WKCD has assembled five short videos that provide a lively introduction to growth mindset and why it matters, for students as well as teachers.
- Professor Carol Dweck outlines her block experiments with children
- Actor Will Smith tells talk show hosts about his fierce work ethic
- Mindworks CEO Eduardo Briceño gives a fast-paced overview in a TEDxTalk
- Musician Derek Sivers offers up a humorous and convincing case for failure
- Six high school students talk about potential and pushing their limits
At the end of each video we offer suggestions for activities and assignments, for use by teachers (as part of a professional development workshop) and by students (as part of their classroom learning).
We encourage you to browse through the presentation and pick those videos that work for your situation and audience—and to amend the suggested activities and assignment as you see fit.
For those who want to dig deeper, here are several popular books and websites.
Daniel Coyle, The Talent Code: Greatness Isn't Born. It's Grown. Here's How. (2009)
Carol Dweck, Mindset: The New Technology of Success (2006)
Carol Dweck, "Even Geniuses Work Hard," Educational Leadership (September 2010)
Malcolm Gladwell, Outliers: The Story of Success (2008)
Larry Ferlazzo's Best Resources on Helping Students Develop a "Growth Mindset"
Mindset Works, including The Brainology Program (Carol Dweck and Lisa Blackwell)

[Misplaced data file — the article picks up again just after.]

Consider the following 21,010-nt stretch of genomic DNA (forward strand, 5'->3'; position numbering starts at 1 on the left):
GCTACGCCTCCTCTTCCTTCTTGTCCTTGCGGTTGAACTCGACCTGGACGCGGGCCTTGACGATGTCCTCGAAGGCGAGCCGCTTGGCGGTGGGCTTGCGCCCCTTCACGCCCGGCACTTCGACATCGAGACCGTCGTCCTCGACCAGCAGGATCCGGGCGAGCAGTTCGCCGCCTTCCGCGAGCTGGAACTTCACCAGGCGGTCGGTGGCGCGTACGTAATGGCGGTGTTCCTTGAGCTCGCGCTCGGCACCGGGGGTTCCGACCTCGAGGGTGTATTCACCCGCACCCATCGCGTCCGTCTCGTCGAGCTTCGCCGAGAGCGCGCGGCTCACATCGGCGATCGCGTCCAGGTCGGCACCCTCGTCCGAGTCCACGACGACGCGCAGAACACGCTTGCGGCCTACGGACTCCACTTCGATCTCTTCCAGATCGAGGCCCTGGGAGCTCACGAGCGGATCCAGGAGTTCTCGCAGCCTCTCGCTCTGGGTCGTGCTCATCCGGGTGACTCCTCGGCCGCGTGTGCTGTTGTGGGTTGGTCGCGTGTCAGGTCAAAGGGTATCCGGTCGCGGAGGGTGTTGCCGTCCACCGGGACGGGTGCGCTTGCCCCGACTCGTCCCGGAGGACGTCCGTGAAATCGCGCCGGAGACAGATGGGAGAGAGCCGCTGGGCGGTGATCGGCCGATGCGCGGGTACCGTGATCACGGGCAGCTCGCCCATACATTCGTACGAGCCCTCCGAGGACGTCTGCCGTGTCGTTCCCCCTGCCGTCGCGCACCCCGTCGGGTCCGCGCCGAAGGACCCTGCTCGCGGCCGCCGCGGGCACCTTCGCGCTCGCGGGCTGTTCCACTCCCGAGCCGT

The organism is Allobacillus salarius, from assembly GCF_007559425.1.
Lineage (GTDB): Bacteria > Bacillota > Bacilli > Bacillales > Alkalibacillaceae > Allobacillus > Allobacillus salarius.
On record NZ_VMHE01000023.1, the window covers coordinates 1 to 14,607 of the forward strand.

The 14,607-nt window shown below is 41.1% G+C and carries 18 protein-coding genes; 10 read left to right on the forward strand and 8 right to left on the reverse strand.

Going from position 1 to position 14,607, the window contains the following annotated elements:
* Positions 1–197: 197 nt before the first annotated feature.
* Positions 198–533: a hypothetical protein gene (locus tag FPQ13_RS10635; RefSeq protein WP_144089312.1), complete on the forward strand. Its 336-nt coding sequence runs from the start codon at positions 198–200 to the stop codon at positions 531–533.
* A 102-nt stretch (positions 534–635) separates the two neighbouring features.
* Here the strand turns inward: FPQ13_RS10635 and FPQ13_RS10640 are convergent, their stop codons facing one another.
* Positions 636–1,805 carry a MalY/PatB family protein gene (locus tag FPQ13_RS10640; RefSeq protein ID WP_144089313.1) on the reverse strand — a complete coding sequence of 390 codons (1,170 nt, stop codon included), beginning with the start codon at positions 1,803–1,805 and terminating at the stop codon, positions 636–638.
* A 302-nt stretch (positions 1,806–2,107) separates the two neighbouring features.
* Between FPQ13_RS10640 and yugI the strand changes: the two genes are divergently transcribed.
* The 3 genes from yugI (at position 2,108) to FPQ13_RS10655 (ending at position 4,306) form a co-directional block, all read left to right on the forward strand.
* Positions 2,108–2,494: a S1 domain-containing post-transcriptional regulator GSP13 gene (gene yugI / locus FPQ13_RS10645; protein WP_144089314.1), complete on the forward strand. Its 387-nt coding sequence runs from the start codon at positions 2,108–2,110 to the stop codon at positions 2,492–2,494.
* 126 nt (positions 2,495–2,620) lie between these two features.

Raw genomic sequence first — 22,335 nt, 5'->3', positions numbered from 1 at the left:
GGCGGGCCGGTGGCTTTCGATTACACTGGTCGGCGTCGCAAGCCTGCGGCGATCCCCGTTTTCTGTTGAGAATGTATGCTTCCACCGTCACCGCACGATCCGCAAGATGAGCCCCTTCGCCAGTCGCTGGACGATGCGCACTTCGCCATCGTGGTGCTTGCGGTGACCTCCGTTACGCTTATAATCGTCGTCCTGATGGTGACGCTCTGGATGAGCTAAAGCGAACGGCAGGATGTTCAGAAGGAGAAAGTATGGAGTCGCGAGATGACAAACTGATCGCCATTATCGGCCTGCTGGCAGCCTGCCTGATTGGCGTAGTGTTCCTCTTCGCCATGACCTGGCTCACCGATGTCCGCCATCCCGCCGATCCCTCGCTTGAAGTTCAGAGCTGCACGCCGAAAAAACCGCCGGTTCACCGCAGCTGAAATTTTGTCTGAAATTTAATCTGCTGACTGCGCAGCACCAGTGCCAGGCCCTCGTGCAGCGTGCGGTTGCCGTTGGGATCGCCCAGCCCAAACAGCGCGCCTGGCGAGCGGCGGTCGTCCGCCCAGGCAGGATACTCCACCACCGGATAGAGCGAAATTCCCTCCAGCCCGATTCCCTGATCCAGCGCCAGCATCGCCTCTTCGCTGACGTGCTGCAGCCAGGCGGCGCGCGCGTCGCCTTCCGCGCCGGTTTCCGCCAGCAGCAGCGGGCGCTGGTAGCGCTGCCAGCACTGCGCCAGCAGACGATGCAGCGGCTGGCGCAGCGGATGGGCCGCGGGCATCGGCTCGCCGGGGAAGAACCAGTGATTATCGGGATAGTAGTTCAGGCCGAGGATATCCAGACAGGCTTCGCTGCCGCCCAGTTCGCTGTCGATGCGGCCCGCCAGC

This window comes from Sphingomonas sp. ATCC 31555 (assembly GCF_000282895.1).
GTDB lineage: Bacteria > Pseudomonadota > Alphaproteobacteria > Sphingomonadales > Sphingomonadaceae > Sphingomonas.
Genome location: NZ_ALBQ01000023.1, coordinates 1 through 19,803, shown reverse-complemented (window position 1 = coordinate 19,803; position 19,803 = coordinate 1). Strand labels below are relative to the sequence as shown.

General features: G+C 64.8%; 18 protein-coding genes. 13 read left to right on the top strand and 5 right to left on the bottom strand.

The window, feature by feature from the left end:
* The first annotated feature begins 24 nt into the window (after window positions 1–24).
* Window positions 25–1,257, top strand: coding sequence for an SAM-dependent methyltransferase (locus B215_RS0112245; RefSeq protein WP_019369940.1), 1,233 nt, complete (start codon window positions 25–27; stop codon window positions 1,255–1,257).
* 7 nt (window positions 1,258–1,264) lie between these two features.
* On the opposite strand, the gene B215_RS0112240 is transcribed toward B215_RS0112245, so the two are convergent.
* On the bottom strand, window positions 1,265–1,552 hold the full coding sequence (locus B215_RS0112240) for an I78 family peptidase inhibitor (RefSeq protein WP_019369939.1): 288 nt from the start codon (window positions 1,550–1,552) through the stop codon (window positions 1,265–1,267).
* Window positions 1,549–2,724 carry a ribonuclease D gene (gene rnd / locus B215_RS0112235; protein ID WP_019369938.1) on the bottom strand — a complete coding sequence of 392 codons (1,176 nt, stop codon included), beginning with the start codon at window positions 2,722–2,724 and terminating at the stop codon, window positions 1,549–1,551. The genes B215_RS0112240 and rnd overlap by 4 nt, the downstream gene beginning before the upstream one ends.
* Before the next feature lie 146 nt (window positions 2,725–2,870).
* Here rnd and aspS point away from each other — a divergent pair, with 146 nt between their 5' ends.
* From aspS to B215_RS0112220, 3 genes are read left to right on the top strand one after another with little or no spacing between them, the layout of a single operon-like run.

The concept of “mindset” has gained increasing attention since Stanford University psychologist Carol Dweck introduced it in her 2007 book Mindset: The New Psychology of Success.
Those with a “fixed” mindset believe that people’s intelligence and abilities are static and outside their control—the widely accepted theory of cognitive development through the 1960s. In contrast, those with a “growth mindset” know that intelligence is dynamic. As neuroscience has now decisively shown, the brain does change based on one’s experiences and efforts.
Regardless of the research, all of us develop beliefs about our own intelligence, beginning in childhood. Some children worry that they don’t have enough. Others grow up thinking that they can do anything if they just work hard at it.
These beliefs make a big difference in how children do in school, research shows. Even students who consider themselves “gifted” often avoid challenge, for fear they might lose status if they fail. But when we teach youth that intelligence is malleable, they more readily take on challenges, persist through difficulties, and experience intellectual growth. (Blackwell, Trzesniewski, & Dweck, 2007)